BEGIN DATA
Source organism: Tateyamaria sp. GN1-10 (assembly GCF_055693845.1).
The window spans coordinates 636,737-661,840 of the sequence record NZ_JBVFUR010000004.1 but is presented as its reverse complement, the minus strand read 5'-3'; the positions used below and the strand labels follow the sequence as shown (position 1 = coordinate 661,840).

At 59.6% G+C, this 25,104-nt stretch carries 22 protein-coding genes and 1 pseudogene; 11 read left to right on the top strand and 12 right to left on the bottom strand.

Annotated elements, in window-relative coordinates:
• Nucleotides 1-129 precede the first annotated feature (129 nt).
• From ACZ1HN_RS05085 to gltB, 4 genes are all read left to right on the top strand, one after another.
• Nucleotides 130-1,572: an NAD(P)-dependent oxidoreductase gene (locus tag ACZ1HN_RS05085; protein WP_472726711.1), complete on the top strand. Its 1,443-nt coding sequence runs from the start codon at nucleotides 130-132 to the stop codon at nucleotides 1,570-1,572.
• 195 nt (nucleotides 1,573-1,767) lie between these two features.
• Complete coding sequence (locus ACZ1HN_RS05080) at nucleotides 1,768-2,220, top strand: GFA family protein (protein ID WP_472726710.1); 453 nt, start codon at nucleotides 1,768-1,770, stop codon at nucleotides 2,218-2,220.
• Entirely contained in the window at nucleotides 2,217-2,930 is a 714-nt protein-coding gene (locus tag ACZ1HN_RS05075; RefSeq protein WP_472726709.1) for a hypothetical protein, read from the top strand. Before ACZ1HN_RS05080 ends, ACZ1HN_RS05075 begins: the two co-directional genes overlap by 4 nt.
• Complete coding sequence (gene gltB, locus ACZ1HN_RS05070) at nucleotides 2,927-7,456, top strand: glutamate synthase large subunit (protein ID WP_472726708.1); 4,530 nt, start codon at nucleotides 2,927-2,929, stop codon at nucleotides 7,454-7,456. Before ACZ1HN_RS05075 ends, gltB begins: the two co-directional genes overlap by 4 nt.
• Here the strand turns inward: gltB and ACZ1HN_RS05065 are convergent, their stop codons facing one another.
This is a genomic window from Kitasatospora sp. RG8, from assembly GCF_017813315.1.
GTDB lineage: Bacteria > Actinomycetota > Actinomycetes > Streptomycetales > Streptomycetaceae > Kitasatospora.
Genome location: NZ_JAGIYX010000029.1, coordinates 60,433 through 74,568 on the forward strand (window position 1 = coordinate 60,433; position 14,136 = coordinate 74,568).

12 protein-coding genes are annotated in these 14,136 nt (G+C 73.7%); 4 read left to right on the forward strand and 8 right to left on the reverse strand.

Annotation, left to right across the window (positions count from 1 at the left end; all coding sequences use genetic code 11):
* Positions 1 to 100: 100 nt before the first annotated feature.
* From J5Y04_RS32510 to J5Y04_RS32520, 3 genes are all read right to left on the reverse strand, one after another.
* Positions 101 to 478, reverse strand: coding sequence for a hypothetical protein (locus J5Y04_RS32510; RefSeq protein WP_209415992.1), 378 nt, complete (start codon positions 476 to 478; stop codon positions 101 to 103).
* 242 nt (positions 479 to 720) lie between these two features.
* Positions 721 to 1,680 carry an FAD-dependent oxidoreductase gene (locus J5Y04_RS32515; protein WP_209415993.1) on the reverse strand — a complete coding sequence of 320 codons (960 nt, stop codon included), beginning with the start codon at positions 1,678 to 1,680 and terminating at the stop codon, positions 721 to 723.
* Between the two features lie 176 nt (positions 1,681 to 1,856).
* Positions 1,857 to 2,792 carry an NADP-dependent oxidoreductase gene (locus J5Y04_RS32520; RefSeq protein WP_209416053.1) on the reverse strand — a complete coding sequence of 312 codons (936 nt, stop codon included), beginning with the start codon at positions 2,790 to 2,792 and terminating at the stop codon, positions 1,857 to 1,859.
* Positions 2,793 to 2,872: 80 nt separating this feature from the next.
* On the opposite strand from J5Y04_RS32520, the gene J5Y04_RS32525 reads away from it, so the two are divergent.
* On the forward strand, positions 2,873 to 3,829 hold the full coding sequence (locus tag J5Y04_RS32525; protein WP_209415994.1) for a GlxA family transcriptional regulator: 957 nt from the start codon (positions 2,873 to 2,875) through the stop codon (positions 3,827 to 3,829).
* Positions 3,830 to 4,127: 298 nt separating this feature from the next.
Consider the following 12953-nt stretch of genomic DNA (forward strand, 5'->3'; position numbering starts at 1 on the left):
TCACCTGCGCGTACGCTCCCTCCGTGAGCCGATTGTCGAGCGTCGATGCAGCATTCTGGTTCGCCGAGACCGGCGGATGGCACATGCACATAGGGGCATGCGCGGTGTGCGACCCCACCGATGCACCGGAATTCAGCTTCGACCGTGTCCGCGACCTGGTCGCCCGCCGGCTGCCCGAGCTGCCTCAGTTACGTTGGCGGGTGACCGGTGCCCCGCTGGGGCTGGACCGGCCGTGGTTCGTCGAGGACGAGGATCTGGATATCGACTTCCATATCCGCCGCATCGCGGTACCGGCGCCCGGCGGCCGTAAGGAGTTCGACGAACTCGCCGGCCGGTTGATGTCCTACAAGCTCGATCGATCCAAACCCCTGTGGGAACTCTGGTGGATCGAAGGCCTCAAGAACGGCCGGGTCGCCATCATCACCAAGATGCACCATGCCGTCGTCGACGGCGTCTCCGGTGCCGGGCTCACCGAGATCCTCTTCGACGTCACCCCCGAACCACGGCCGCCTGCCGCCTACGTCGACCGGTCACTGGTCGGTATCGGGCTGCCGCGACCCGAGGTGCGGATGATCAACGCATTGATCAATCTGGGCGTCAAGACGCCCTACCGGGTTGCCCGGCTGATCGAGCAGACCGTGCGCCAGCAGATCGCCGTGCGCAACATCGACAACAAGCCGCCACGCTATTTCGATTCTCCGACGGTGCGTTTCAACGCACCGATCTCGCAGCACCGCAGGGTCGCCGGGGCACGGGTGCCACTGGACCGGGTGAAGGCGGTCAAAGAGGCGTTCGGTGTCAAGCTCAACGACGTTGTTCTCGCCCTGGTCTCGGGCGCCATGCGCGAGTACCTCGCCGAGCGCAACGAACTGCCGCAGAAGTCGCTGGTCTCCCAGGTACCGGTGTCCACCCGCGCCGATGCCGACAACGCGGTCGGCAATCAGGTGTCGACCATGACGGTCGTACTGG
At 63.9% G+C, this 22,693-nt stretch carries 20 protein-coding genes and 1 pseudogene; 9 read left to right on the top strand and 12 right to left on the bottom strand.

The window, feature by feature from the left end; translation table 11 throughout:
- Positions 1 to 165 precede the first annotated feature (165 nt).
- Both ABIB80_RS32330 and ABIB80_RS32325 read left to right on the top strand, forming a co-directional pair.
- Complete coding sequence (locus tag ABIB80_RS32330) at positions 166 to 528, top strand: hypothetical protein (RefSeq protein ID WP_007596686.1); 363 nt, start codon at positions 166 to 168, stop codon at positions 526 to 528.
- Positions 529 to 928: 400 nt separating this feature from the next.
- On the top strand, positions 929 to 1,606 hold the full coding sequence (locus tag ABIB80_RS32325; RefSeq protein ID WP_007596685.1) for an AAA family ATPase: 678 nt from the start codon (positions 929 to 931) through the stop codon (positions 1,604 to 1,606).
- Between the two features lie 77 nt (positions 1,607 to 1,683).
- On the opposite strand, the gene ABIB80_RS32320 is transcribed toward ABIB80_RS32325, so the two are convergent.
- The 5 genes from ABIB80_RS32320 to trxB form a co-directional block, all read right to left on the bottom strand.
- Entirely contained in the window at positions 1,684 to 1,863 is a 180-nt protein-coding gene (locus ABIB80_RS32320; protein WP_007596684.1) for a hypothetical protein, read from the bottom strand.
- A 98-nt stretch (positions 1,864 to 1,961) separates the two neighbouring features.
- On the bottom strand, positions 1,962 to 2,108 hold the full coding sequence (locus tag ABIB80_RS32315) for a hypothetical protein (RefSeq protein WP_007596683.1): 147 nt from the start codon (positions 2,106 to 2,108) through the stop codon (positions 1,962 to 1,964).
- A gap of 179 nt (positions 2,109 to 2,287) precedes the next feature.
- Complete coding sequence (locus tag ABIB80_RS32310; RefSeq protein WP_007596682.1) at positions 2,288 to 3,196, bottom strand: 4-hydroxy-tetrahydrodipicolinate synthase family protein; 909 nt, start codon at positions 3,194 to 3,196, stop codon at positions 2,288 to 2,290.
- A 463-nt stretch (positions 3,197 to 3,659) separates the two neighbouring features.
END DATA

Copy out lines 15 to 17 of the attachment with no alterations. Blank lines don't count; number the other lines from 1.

Genome location: NZ_JAGIYX010000029.1, coordinates 60,433 through 74,568 on the forward strand (window position 1 = coordinate 60,433; position 14,136 = coordinate 74,568).

12 protein-coding genes are annotated in these 14,136 nt (G+C 73.7%); 4 read left to right on the forward strand and 8 right to left on the reverse strand.

Annotation, left to right across the window (positions count from 1 at the left end; all coding sequences use genetic code 11):